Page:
Dollar benefits from risk averse flows as market awaits UK GDP figures
The Euro’s troubles continued yesterday, as news emerged that leading credit ratings agency Moody’s has downgraded the debt of five of Spain’s regions including, perhaps surprisingly, Catalonia. Moody’s cited a generalised lack of liquidity amongst the five regionalised governments as the reason for their action. Predictably, this weakened EUR considerably as the Pound gained ground on the common currency moving it considerably away from Monday’s 5-month high. The Euro also lost ground against the US Dollar falling 0.6% as investors flocked to the greenback’s ever appealing safe haven blanket.
The greenback performed strongly yesterday, mainly due to ongoing fears regarding a generalised global economic slowdown and a potential debt flare-up in the Eurozone. This took GBP USD to its lowest level since the start September and investors holding US Dollar-denominated assets will remain wary following the data releases today.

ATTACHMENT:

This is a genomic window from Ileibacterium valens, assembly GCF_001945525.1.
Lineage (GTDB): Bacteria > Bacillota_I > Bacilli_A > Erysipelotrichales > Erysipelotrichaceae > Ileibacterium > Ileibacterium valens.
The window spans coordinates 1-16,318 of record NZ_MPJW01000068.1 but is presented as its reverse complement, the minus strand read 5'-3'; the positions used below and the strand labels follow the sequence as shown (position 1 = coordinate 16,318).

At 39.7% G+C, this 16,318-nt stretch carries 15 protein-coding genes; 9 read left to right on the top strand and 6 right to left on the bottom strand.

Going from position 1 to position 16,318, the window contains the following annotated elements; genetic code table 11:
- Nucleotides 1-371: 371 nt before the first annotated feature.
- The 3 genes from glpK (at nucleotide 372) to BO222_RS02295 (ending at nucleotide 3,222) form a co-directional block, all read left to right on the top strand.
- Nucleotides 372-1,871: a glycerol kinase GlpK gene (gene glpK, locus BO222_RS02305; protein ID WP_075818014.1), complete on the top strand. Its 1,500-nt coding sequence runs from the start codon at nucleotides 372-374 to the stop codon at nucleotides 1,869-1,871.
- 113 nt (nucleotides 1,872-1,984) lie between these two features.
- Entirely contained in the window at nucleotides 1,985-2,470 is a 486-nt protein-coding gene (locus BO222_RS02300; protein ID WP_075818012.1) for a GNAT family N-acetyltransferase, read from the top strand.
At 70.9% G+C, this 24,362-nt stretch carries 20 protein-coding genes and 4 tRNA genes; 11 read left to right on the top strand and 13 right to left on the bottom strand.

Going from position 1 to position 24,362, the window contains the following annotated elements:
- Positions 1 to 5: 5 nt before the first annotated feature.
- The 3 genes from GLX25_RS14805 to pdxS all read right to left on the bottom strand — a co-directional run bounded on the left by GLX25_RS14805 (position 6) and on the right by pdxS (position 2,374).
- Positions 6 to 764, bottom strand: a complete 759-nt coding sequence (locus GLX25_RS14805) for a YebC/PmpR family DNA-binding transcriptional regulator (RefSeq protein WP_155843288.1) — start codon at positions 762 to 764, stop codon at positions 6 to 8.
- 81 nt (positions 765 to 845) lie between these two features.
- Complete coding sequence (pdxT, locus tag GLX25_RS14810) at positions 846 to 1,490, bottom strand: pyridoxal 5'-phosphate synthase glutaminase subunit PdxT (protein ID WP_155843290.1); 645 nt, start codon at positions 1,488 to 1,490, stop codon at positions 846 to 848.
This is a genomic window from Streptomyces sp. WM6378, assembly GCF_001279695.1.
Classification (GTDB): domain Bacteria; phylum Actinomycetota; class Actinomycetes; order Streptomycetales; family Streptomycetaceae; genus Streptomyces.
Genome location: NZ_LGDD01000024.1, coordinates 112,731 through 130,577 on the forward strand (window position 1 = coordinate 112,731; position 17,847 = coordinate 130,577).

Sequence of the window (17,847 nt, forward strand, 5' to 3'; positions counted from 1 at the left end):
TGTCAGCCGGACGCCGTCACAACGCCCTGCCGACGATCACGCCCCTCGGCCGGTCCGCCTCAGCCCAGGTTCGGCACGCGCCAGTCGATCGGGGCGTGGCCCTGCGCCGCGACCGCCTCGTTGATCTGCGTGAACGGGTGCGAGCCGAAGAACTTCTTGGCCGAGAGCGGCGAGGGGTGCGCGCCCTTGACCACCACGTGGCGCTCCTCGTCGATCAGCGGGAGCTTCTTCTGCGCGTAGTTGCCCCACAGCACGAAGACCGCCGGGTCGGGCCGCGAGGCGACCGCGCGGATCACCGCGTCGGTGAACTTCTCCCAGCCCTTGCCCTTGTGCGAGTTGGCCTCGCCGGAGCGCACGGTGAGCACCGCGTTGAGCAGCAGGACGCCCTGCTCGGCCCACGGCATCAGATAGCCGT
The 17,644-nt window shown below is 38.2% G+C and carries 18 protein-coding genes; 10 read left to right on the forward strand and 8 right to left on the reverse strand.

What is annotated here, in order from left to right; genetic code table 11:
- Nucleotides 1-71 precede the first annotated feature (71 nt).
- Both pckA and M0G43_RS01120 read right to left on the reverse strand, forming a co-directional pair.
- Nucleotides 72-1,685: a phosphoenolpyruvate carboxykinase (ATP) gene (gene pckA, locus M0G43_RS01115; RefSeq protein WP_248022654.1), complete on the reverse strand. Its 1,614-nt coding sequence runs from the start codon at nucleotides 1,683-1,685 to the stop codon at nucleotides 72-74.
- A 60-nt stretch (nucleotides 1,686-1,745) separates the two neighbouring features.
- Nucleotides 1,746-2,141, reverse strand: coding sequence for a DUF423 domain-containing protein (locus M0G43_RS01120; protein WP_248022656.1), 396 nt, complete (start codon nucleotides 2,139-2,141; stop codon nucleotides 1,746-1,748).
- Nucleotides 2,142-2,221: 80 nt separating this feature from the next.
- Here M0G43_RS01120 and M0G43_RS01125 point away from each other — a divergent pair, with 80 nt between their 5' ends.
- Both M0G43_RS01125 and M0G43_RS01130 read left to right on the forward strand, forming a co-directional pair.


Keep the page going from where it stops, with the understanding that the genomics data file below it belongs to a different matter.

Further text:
If the FOMC’s policy statement tomorrow alludes to an extension to the Fed’s current $40bn pcm Quantitative Easing policy, then the Greenback’s gains could be rapidly reversed. Equally, any suggestion from Fed Chairman Ben Bernanke that a further loosening of US monetary policy is on the cards would be likely to have a similar effect.
Sterling hit a six-week low versus the dollar on Tuesday, tracking a weaker euro as weaker stocks and rising Spanish bond yields curbed demand for perceived riskier currencies. Strategists said falls in the pound were likely to be limited ahead of third quarter UK gross domestic product numbers on Thursday, expected to show the economy grew 0.6 percent after three consecutive quarters of contraction. Despite a run of better-than-expected data last week, the UK economy is still seen as vulnerable to lacklustre global growth and the effects of the euro zone debt crisis. Stirling gained back some ground against the Euro yesterday following the news from Spain in particular.